What is the value of a Headless CMS in traditional use?
Many organizations are currently weighing whether to develop their next Web site on a traditional or a headless CMS. A logical consequence of the growing popularity of headless CMSs resulting in a declining market share of, for example, a traditional open source CMS like WordPress.
Both CMS types are different on several fronts. For example, behind a headless CMS is usually a SaaS vendor. This provides a certain vision of product and roadmap. In addition, a headless CMS is front-end agnostic, meaning the developer can use any framework for his or her front-end.
Furthermore, you see a headless CMS being used to tackle the 'omnichannel content' issue. Omnichannel content means that you manage your content in a central location and from there you send your content in different forms to different audiences and channels.
Can you compare traditional and Headless CMS at all?
And so the question arises whether you can compare a traditional CMS to a headless CMS. Much hinges on the organization's strategic issue. What does the organization want to get done with the new CMS?
To bring the situation into focus, I briefly visualized the choices you can make and the associated impact in a small matrix. The context I take for this visualization is an organization with a marketing department with a number of employees where the website and its digital strategy is an important part.
My opinion is that a headless CMS only makes sense with an appropriate implementation. And what do we see happening in many companies and organizations? They choose a headless CMS because they don't want to miss the boat, but don't think about the significant impact and cost of a headless implementation or they implement a headless CMS
How does an omnichannel implementation differ from a traditional implementation?
Whereas in a traditional implementation, you usually match your goals for the website with your branding and your current content in a strategic session, a headless implementation (if done right) goes differently.
You start an omnichannel implementation by determining the buyer personas: who do you want to address and how. You then describe a customer journey for each buyer persona and determine which touch points you consider necessary. Only then do you start thinking in terms of 'marketing channels'.
In a traditional implementation, your channel, usually the Web site, is often the starting point. With a headless (omnichannel) implementation, you start with a holistic view of content and audience.
Not surprisingly, a headless implementation requires other areas of expertise at the table. Among those you'll see the content architect and content curator join the table.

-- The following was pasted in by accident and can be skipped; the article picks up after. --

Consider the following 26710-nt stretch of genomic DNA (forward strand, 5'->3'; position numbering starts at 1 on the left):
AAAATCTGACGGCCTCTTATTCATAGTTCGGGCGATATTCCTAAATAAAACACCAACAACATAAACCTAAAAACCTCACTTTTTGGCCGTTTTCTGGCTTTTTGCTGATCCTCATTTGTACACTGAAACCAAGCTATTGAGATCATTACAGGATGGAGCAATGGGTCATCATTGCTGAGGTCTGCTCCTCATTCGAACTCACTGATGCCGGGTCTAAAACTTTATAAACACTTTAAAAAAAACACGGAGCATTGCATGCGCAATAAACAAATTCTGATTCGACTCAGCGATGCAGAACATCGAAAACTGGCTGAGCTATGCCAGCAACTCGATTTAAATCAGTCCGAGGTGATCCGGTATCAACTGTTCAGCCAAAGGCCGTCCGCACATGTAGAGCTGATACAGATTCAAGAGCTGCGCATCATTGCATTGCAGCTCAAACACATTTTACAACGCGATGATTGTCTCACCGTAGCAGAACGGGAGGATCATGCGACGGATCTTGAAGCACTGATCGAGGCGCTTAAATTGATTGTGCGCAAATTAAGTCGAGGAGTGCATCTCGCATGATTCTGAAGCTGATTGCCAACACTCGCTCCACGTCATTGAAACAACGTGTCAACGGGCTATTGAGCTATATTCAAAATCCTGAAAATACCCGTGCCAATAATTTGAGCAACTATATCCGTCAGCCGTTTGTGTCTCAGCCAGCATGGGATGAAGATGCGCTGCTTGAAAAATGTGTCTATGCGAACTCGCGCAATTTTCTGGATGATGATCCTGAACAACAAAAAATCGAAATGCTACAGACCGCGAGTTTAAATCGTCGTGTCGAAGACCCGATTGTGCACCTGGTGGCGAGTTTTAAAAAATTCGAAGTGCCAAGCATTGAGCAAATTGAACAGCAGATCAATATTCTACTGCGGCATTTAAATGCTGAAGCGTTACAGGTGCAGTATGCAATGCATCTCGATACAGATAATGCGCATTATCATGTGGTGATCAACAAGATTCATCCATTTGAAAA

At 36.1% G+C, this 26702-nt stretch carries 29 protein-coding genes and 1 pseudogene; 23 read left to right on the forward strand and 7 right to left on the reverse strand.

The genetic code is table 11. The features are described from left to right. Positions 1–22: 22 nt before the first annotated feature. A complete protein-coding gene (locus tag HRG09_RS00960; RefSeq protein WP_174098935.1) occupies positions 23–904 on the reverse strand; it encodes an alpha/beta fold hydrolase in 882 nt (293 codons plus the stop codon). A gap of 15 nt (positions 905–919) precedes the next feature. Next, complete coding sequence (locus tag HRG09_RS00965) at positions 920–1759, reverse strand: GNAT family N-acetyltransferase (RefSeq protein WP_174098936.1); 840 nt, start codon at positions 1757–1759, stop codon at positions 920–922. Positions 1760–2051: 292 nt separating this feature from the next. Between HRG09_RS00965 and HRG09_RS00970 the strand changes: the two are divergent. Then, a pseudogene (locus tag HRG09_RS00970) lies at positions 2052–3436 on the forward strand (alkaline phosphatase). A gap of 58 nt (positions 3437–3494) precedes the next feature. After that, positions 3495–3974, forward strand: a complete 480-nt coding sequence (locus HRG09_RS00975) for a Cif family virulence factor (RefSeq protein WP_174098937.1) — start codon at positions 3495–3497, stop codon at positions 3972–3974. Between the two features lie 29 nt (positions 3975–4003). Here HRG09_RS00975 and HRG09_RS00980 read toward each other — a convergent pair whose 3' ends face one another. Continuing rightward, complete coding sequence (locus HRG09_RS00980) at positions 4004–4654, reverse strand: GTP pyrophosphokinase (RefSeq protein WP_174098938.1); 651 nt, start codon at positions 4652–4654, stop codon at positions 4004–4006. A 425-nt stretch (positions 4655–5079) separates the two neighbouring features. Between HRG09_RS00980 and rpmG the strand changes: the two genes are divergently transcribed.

The content architect helps organize content and recommends the best approach to structuring content so that it can be easily reused in different situations and on different channels and devices.
The content curator collects, selects and filters content and places it in context. Content curation is increasingly needed, as companies produce a lot of content, but a lot of valuable content is lost as a result.Lees meer over deze rollen in het artikel ‘What are the costs of a headless CMS implementation?’.
Within an omnichannel implementation, a "content strategy" is essential. And then not a 'We want leads so we need content' strategy. But properly working out ...
Who your buyer personas are,
- what your customer journey looks like for each persona,
- what content you need to do this,
- and through which channels you get this content to the reader.
A headless CMS has many advantages over a traditional CMS when it comes to deploying content at scale. However, an investment in a headless CMS also often requires a significantly larger investment than for a traditional CMS. Therefore, it is good to carefully compare the intended end result of both systems.
As an organization, if you look traditionally at content and content experience, there is a danger of implementing a headless CMS in a traditional way. This has a few advantages because with a headless CMS, security is guaranteed, you can scale up in use more easily and you can build content more modularly in the future.
However, much of the added value of a headless CMS is in a "headless implementation. Ask your agency about this and, if necessary, go for a second opinion with another agency. There is a lot of information online about the do's and don'ts of a headless implementation, so take advantage of it.
Over the years we have been involved in over 1000 CMS selections and implementations. And yes, we will be quick to recommend Plate, you have to be that honest. Yet we've learned over the years not to onboard just any client and journey on the Plate platform.
Are you in the middle of a CMS selection and want to take a look at what Plate can do for your organization or want to leverage our experience? Feel free to get in touch.
PS: this is how we prefer to see the header photo, with the handsome heads of our colleagues 😉